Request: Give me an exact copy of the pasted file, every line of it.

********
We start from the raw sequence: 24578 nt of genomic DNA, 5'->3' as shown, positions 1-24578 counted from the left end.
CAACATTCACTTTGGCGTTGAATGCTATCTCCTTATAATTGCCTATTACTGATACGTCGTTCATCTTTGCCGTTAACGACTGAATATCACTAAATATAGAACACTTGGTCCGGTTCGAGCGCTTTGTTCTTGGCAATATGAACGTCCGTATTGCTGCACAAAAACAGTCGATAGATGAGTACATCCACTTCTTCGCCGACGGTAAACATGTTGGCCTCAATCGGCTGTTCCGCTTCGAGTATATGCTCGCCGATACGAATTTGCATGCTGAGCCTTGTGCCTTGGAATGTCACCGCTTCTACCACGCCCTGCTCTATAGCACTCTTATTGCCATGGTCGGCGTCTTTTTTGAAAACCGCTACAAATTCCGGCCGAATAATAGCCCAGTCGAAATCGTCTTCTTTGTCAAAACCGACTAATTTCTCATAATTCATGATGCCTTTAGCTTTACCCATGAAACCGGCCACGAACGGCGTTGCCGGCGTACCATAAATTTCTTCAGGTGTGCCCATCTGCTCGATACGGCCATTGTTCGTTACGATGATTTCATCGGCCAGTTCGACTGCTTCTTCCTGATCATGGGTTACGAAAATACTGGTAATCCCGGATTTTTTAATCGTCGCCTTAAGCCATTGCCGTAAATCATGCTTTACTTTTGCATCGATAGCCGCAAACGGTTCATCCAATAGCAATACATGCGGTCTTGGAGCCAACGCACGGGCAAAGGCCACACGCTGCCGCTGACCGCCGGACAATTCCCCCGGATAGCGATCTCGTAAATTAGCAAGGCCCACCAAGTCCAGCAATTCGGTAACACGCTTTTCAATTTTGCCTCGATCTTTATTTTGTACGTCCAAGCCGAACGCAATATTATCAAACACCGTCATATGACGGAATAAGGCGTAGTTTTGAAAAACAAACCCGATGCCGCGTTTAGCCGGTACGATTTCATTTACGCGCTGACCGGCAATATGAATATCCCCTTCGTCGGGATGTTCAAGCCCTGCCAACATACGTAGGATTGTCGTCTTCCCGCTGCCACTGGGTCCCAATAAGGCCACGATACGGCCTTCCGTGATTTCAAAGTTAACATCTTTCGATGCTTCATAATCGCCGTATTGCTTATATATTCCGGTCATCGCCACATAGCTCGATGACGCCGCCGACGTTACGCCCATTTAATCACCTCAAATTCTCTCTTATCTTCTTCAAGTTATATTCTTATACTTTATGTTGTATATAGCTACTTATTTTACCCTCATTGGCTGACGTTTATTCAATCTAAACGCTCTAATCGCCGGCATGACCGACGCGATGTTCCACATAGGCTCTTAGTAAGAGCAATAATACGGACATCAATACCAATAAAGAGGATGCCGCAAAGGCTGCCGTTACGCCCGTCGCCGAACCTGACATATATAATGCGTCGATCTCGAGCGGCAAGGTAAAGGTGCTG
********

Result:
We start from the raw sequence: 24578 nt of genomic DNA, 5'->3' as shown, positions 1-24578 counted from the left end.
CAACATTCACTTTGGCGTTGAATGCTATCTCCTTATAATTGCCTATTACTGATACGTCGTTCATCTTTGCCGTTAACGACTGAATATCACTAAATATAGAACACTTGGTCCGGTTCGAGCGCTTTGTTCTTGGCAATATGAACGTCCGTATTGCTGCACAAAAACAGTCGATAGATGAGTACATCCACTTCTTCGCCGACGGTAAACATGTTGGCCTCAATCGGCTGTTCCGCTTCGAGTATATGCTCGCCGATACGAATTTGCATGCTGAGCCTTGTGCCTTGGAATGTCACCGCTTCTACCACGCCCTGCTCTATAGCACTCTTATTGCCATGGTCGGCGTCTTTTTTGAAAACCGCTACAAATTCCGGCCGAATAATAGCCCAGTCGAAATCGTCTTCTTTGTCAAAACCGACTAATTTCTCATAATTCATGATGCCTTTAGCTTTACCCATGAAACCGGCCACGAACGGCGTTGCCGGCGTACCATAAATTTCTTCAGGTGTGCCCATCTGCTCGATACGGCCATTGTTCGTTACGATGATTTCATCGGCCAGTTCGACTGCTTCTTCCTGATCATGGGTTACGAAAATACTGGTAATCCCGGATTTTTTAATCGTCGCCTTAAGCCATTGCCGTAAATCATGCTTTACTTTTGCATCGATAGCCGCAAACGGTTCATCCAATAGCAATACATGCGGTCTTGGAGCCAACGCACGGGCAAAGGCCACACGCTGCCGCTGACCGCCGGACAATTCCCCCGGATAGCGATCTCGTAAATTAGCAAGGCCCACCAAGTCCAGCAATTCGGTAACACGCTTTTCAATTTTGCCTCGATCTTTATTTTGTACGTCCAAGCCGAACGCAATATTATCAAACACCGTCATATGACGGAATAAGGCGTAGTTTTGAAAAACAAACCCGATGCCGCGTTTAGCCGGTACGATTTCATTTACGCGCTGACCGGCAATATGAATATCCCCTTCGTCGGGATGTTCAAGCCCTGCCAACATACGTAGGATTGTCGTCTTCCCGCTGCCACTGGGTCCCAATAAGGCCACGATACGGCCTTCCGTGATTTCAAAGTTAACATCTTTCGATGCTTCATAATCGCCGTATTGCTTATATATTCCGGTCATCGCCACATAGCTCGATGACGCCGCCGACGTTACGCCCATTTAATCACCTCAAATTCTCTCTTATCTTCTTCAAGTTATATTCTTATACTTTATGTTGTATATAGCTACTTATTTTACCCTCATTGGCTGACGTTTATTCAATCTAAACGCTCTAATCGCCGGCATGACCGACGCGATGTTCCACATAGGCTCTTAGTAAGAGCAATAATACGGACATCAATACCAATAAAGAGGATGCCGCAAAGGCTGCCGTTACGCCCGTCGCCGAACCTGACATATATAATGCGTCGATCTCGAGCGGCAAGGTAAAGGTGCTG